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What are Sacroiliac Joint Injections?
The sacroiliac joint can sometimes be the cause for lower back pain. In such cases, sacroiliac joint injections may be performed to relieve the pain.
Who needs Sacroiliac Joint Injections?
The sacroiliac joint is a faceted joint that connects the lower end of the spine, called the sacrum, to the hip bone. There are two sacroiliac joints, and they are under constant stress from movement of the hips. As a result, it is no surprise that they can be subject to injury or arthritis and can become quite painful. Those suffering sacroiliac joint pain may benefit from this procedure.
What are the steps in Sacroiliac Joint Injections?
Identifying the Injection Area
Is important to recognize that sacroiliac joint injections are performed primarily to reduce pain and improve movement of the hip and lower back. The procedure begins by identifying the area where the injection needs to be administered. This may be done by performing an x-ray or a special test called fluoroscopy.
Positioning the Patient
Consent for the procedure is obtained and the patient is placed in the required position to gain access to the sacroiliac joint. This is usually the patient lying on their chest. The skin over the sacroiliac joint is cleaned with antiseptic solution.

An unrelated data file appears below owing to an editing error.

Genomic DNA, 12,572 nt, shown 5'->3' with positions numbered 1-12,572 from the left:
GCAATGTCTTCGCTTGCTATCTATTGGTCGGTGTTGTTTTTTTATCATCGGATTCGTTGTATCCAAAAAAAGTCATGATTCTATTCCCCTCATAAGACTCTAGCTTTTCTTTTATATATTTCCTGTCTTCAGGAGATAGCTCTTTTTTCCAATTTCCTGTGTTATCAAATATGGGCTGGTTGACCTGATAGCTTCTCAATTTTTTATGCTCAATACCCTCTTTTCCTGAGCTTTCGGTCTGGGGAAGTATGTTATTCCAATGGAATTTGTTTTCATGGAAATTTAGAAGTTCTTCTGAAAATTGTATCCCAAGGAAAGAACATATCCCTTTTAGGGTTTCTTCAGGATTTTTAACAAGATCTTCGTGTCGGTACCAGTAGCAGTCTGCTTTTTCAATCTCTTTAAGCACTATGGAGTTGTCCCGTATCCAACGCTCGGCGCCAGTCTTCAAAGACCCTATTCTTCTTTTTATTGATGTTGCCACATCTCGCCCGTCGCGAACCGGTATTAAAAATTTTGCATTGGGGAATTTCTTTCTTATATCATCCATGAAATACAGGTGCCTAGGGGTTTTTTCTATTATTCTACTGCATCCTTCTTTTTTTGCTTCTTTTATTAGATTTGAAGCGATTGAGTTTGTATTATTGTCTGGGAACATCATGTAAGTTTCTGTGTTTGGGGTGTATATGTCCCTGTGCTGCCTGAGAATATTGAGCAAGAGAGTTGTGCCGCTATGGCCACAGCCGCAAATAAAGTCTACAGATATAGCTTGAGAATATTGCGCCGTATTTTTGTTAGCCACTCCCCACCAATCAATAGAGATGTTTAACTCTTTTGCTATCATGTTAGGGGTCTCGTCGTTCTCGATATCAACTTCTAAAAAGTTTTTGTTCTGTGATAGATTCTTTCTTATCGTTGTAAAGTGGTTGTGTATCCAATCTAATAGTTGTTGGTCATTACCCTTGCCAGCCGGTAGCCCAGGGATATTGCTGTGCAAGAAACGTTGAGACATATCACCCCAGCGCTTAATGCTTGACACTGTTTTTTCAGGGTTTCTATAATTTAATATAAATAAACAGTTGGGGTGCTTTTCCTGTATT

Administering the Injection
Local anesthetic may be injected into the skin, all the way down to the surface of the joint. Once this is done, the injection, containing a local anesthetic along with a steroid drug, is injected into the joint. The purpose of the local anesthetic is to help reduce the pain, while the purpose of the steroid is to reduce both inflammation and pain. The entire procedure takes only a few minutes to perform.
Following the procedure, the patient will be monitored for a short period of time and will then be discharged home. They will be advised to take a rest for a day or two and can resume normal activities after that.
In most cases, following sacroiliac joint injections, patients may experience immediate relief. This is usually due to the local anesthetic component of the injection. The steroids may take a day or two to begin affecting the pain, but the effects are longer lasting, often lasting for up to a few months. Sometimes, once the effects of the steroids are worn off, the pain may return, and repeat injections may be required.
The treatment is relatively safe and has very few risks. The most common risk is that of mild bruising and pain at the site of injection. This usually passes after a few hours. The other risks include persistent pain and allergic reactions to the drugs. Joint infection is a rare side effect, as absolute sterility is observed during the procedure.